Mimi was a journalist. She had worked at a newspaper for nine years, and a website for five. She was addicted to the thrill of the chase, the pump of adrenaline when she uncovered a hot story or piece of previously hidden info. There is no better sound to a reporter’s ears than someone sputtering, “How did you find that out?”

“It’s the perfect job for you,” her father once said. “You’re a professional nosy person.”

She loved journalism for a deeper reason, which she rarely admitted to her cynical reporter friends: She wanted to make a difference. As a girl, she was haunted by the stories they told in religious school, how Jews were killed in concentration camps while the world turned its head. Growing up, she devoured All the President’s Men and idolized pioneering female muckrakers like Nellie Bly.

Being a journalist was the only thing Mimi ever wanted to do, the only thing she knew how to do. She longed to do it again.

Which is why, she told her therapist, she would tell her father no.

Dr. Asner said she understood, in that soft melancholy coo common to all therapists. Then she crept forward on her chair.

“Maybe you should take your father up on this. He’s really throwing you a lifeline. You keep telling me how bad the editorial job market is.” She squinted and her glasses inched up her nose. “Sometimes people adjust their dreams. Put them on hold.”

Mimi felt the blood drain from her face. In her darker moments—and she had quite a few after her layoff—she had considered leaving journalism and doing something else, though she had no idea what that would be. Mimi always believed that giving up her lifelong passion would be tantamount to surrender.

Dr. Asner must have sensed her reaction, because she quickly backtracked.

“You can continue to look for a journalism job,” she said. “Who knows? Maybe working in the Diamond District will give you something to write about. Besides,”— here, her voice gained an edge—“you need the money.” That was driven home at the end of the forty-five minutes, when Dr. Asner announced that she couldn’t see Mimi for any more sessions, since Mimi hadn’t paid her for the last three.

By that point, Mimi didn’t know whether to argue, burst into tears, or wave a white flag and admit the world had won.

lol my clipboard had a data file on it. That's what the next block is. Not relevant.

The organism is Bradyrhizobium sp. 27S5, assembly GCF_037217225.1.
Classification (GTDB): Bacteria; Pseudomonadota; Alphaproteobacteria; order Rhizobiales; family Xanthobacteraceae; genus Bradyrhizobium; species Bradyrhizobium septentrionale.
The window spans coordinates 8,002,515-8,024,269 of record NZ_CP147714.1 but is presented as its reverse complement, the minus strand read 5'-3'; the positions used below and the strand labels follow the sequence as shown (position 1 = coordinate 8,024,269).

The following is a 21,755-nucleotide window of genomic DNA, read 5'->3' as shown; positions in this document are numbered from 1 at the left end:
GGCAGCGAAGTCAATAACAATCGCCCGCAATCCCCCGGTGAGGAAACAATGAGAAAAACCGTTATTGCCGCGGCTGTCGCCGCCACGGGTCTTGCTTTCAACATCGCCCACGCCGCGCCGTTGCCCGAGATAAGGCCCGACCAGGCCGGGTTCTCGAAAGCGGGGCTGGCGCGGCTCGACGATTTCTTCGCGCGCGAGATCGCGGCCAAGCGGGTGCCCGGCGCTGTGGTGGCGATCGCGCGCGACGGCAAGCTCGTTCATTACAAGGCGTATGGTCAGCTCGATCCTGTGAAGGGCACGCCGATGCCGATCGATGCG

It was a cold February morning as Mimi walked down Forty-Seventh Street to her father’s office, following an hour-plus commute from New Jersey that included a car, a bus, and a subway. With her piercing hazel eyes, glossy brown hair, and closely set features, Mimi was frequently told she was pretty, though she never quite believed it. She had just gotten her hair cut short to commemorate her thirty-eighth birthday, hoping for a more “mature” look. She had always been self-conscious about her height; she was five foot four and tried to walk taller. She was wearing a navy dress that she’d snagged for a good price on eBay; it was professional enough to please her father, who wanted everyone to look nice in the office, without being so nice that she was wasting one of her few good outfits. She was bundled up with multiple layers and a heavy coat—to protect against the winter chill, as well as the madness around her.

Even though it was before 9 AM, Forty-Seventh Street was, as usual, packed, and Mimi gritted her teeth as she bobbed and weaved through the endless crowd. She sidestepped the store workers grabbing a smoke, covering her mouth so she wouldn’t get cancer. She swerved around the stern-looking guard unloading the armored car, with the gun conspicuously dangling from his belt. And she dodged the “hawker” trying to lure her into a jewelry store, who every day asked if she had gold to sell, even though every day she told him no.

Finally, Mimi reached her father’s building, 460 Fifth, the most popular address on “The Street.” After a few minutes standing and tapping her foot on the security line, she handed her driver’s license to the security guard and called out, “Rosen Diamonds.”

“Miss,” growled the guard with the oversized forehead who’d seen her three days a week for the past two months, “you should get a building ID. It’ll save you time in the morning.”

“It’s okay. I won’t be working here for long,” she chirped, though she wasn’t quite sure of that.

Next stop, the elevator bank. Mimi had an irrational fear of elevators; she was always worried she would die in one. She particularly hated these elevators, which were extremely narrow and perpetually packed. She envied those for whom a subway was their sole exposure to a cramped unpleasant space.

As the car rose, one occupant asked a Hasidic dealer how he was finding things.

“All you can do is put on your shoes. The rest is up to the man upstairs.”

Only in the diamond business. Mimi’s last job was thirty blocks away, yet in a different universe.

At each floor, dealers pushed and rushed like they were escaping a fire. When the elevator reached her floor, Mimi too elbowed her way to freedom.